Vaughan Gething: Why Wales's first minister faces confidence vote today - and his own party says he could lose

Wales's First Minister Vaughan Gething faces a motion of no confidence today - and some within his own party think he could lose.

After serving as both health and economy minister, Mr Gething made history in March after he was elected the first black leader of a European nation.

He has faced a turbulent first couple of months in office and a motion of no confidence has been tabled in his leadership.

Why was the vote of no confidence called?

The vote's been called after concerns were raised, including by some within Welsh Labour, around a £200,000 donation to Mr Gething's leadership campaign from a company whose owner was previously convicted of environmental offences.

Secondly, text messages from a ministerial group chat from during the pandemic were leaked last month, in which Mr Gething appeared to suggest his intention to delete messages.

This has prompted accusations from some opposition members that he may have misled the COVID Inquiry, but Mr Gething denies the messages were related to Welsh government business.

Hannah Blythyn, the deputy minister for social partnership, was later sacked by Mr Gething for allegedly leaking to the media.

Plaid Cymru then withdrew from a cooperation agreement with Labour which had seen the party lend its support to the government on dozens of policies.

How close will the result be?

The vote is looking tight, but a senior Welsh Labour figure has already said the first minister could lose.

Speaking to BBC Radio Wales on Wednesday morning, chair of the Labour group Vikki Howells said there were two Labour members who were "currently unwell".

"The Tories knew that before they tabled this motion," she said.

"As of yesterday, we have been told that they are refusing to pair with us, which I think just shows again that this is a motion designed to undermine democracy."

But Ms Howells emphasised the motion was "not a binding vote".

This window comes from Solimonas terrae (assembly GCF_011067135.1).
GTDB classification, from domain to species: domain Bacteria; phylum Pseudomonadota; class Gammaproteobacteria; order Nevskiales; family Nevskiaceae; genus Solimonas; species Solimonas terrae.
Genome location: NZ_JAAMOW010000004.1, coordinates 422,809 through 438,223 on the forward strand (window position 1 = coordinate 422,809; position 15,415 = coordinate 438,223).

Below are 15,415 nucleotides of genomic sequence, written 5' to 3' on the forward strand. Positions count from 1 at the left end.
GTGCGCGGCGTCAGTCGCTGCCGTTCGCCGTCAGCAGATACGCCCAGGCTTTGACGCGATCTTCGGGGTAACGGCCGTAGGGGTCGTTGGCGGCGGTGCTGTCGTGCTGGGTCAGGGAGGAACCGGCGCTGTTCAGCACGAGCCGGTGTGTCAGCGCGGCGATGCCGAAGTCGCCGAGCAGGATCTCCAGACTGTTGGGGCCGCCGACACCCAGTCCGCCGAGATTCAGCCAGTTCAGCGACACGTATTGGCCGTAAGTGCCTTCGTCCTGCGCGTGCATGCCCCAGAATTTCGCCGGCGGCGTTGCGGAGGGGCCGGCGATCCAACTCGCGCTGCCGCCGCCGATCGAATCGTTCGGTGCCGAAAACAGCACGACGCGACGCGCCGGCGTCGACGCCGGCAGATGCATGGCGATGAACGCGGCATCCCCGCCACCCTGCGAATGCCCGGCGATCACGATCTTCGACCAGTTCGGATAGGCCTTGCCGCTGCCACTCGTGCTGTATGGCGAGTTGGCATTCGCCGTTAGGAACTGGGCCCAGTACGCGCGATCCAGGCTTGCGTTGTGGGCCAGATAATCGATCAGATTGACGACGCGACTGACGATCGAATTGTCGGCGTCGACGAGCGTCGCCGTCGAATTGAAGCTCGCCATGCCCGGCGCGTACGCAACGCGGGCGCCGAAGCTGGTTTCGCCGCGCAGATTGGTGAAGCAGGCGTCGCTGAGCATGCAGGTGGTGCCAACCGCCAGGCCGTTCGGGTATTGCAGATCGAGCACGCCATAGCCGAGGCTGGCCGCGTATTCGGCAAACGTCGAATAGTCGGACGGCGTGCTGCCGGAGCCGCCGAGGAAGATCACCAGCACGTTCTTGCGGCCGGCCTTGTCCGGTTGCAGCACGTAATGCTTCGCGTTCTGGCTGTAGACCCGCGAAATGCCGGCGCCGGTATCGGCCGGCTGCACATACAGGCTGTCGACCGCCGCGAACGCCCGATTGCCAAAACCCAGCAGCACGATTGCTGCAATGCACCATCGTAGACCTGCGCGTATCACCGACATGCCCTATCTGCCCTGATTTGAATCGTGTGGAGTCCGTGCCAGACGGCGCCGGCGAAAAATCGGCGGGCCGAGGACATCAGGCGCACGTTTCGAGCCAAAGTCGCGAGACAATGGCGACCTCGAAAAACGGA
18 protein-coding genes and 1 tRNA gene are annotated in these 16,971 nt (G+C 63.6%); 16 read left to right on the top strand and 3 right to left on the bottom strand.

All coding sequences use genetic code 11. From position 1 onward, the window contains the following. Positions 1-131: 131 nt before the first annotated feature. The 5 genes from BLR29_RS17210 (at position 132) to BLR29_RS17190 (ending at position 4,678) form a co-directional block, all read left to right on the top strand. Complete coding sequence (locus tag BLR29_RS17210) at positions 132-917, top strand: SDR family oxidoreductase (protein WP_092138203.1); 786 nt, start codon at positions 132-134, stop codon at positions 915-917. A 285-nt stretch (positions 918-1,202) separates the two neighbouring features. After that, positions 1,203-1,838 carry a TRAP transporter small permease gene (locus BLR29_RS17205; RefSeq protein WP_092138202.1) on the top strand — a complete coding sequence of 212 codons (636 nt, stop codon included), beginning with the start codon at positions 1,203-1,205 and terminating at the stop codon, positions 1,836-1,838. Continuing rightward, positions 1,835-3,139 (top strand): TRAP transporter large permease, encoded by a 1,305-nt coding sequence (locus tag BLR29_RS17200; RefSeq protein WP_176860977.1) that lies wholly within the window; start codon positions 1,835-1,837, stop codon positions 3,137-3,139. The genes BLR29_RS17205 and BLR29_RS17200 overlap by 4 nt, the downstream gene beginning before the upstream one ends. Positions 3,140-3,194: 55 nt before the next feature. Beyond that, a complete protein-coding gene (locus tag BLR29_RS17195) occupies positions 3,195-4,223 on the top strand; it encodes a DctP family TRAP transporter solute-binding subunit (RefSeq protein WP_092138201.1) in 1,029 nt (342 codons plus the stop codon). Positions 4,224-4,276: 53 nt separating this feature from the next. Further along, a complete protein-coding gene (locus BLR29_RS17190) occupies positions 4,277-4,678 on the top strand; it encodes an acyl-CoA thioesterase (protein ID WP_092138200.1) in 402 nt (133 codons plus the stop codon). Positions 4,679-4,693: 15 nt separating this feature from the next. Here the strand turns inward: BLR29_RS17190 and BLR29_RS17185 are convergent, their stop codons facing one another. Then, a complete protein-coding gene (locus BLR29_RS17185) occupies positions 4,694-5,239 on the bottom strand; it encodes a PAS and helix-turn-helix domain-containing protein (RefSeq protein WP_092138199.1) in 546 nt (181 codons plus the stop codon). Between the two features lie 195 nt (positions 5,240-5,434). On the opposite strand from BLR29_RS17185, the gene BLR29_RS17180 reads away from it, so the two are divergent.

"The binding votes are the votes that are cast at the ballot box at a Senedd election," she added.

Who tabled the motion and who will support it?

The motion has been tabled by the Welsh Conservatives, who have 16 seats in the Senedd. Plaid Cymru have said they will support it too, they have 12 seats but one of its members is the presiding officer (Llywydd) and does not normally vote.

The sole Liberal Democrat member has also said she will vote for the motion.

Labour has 30 seats, though, half of the Senedd's total number. One of the Labour MSs is the deputy presiding officer and therefore does not normally vote due to his role.

What happens if there's a tie?

If there is a tie, then whoever is in the presiding officer chair at the time must vote to maintain the status quo. In this case, that would be against the motion of no confidence.

What if a member can't attend?

If, for whatever reason, any member cannot attend the Senedd for a vote, then proxy votes can be arranged.

Labour say the Conservatives have refused to enter into a pairing arrangement for absent members.

Is the vote binding?

As this is a motion of confidence in an individual minister and not the government as a whole, the vote is non-binding and the first minister would not have to step down, even if he were to lose the vote.

What have the first minister/Labour said?

Labour has accused the Conservatives of "playing politics" by bringing forward the motion.

Mr Gething said at First Minister's Questions on Tuesday that he was "looking forward" to responding to the debate. He also reiterated that all rules had been followed and the ministerial code had not been broken.

Read more from Sky News:
How Senedd became 'fully-fledge parliament'
Senedd to increase members by over 50%

What about the opposition parties?

The Conservatives say Mr Gething has "treated the people of Wales with contempt" and that his "authority is shot".

Plaid Cymru say the first minister has "undermined his own office" and that his unwillingness to admit any error "signifies a worryingly care-free attitude".

The Liberal Democrats say the first minister has "not met" the standards expected of him.